The fixture is ready to use so install the pin in the platform and get the drill you want to use. In my case I think it was a 5/32” hole for the body of the rivet. Make sure you are set deep enough to drill through the two parts but not so deep as to hit the pin. Take the drawer that you used to mark the jig with and reposition it on the jig. Remember what I said about maybe messing up the hole locations a bit not being a big deal?? Well, this is why, you are now going to re-drill the holes! Bingo the holes are now in alignment to the fixture as will all the rest you drill.

So say you have 6 holes in every part and 10 parts, that makes 60 holes. Now if you took the time to mark each of the holes then hand aligned them and drilled them you will probably far exceed the time it took to make this platform and jig... and the platform is reusable and if you save the jig you can make more anytime you want. As you will see in the pictures you really need to write on the jig hole sizes etc if you are saving it. I know I could not remember drill sizes two years later so it was good they were written down.

Almost done now... In my case I did the drilling of body holes for a bunch of drawers then went on to change bits to a 1/4” Forester and set depth to have the rivet head below the surface. Again the bit was centered on the hole from before because of the pin location and fixture location. After doing all the plywood pieces it was time to do the hardboard. This becomes a problem because you can not simply flip the pieces over... what you have to do is locate the upside down so to speak. In my case I simply relocated the pine pieces to the same locations on the bottom of the jig, which then became the top of the jig and everything was once again in alignment after flipping the hardboard over. This might require you do a little extra thinking but that is what needs to happen to get it right...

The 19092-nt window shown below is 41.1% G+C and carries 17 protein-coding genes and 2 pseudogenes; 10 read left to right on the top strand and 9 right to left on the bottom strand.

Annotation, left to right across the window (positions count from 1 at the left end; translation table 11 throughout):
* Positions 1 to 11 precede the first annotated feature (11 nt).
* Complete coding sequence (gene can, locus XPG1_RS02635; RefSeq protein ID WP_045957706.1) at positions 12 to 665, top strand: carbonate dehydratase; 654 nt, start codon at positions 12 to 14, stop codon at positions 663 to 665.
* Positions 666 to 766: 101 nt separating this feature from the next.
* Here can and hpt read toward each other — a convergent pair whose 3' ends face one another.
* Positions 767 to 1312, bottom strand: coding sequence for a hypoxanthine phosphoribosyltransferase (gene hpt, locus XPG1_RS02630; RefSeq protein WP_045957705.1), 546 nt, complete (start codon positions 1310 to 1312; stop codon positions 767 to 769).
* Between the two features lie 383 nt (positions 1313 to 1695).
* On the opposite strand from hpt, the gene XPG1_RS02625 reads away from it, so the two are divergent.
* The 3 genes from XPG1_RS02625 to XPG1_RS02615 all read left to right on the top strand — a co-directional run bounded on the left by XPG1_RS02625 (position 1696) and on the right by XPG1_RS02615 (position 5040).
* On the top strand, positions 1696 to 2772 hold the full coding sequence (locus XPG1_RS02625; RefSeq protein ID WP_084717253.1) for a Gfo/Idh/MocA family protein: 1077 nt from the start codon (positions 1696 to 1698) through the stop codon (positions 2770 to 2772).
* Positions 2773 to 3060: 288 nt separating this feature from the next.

Comments, questions, bewilderment... do you want to see more stuff like this??? To easy?? to hard?? If I heard nothing then I will assume no one is interested in this sort of stuff and think to myself why am I wasting my time doing these posts.

Ed

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11 years 1 month ago #9405 by nuhobby
nuhobby replied the topic: Re:Drilling using a pin fixture
reible,

Looks great to me, thanks for posting! Let us know what else you end up using the pin jig for.

Chris

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11 years 1 month ago #9414 by reible
reible replied the topic: Re:Drilling using a pin fixture
Hi Chris,

I have used the pin jig for several drill operations and have in mind to make a jig for making zci for the main table. I just did one of a kind out of UHMW plastic but I have a new saw blade in the mail so I will need another zci. Not sure what material I'll be useing but I guess after almost 4 years of the 520 style inserts it is time to make it easier and faster.

Check back for a new post that will be coming with in the next couple of days on how I adapted my setup for pattern sanding.

Ed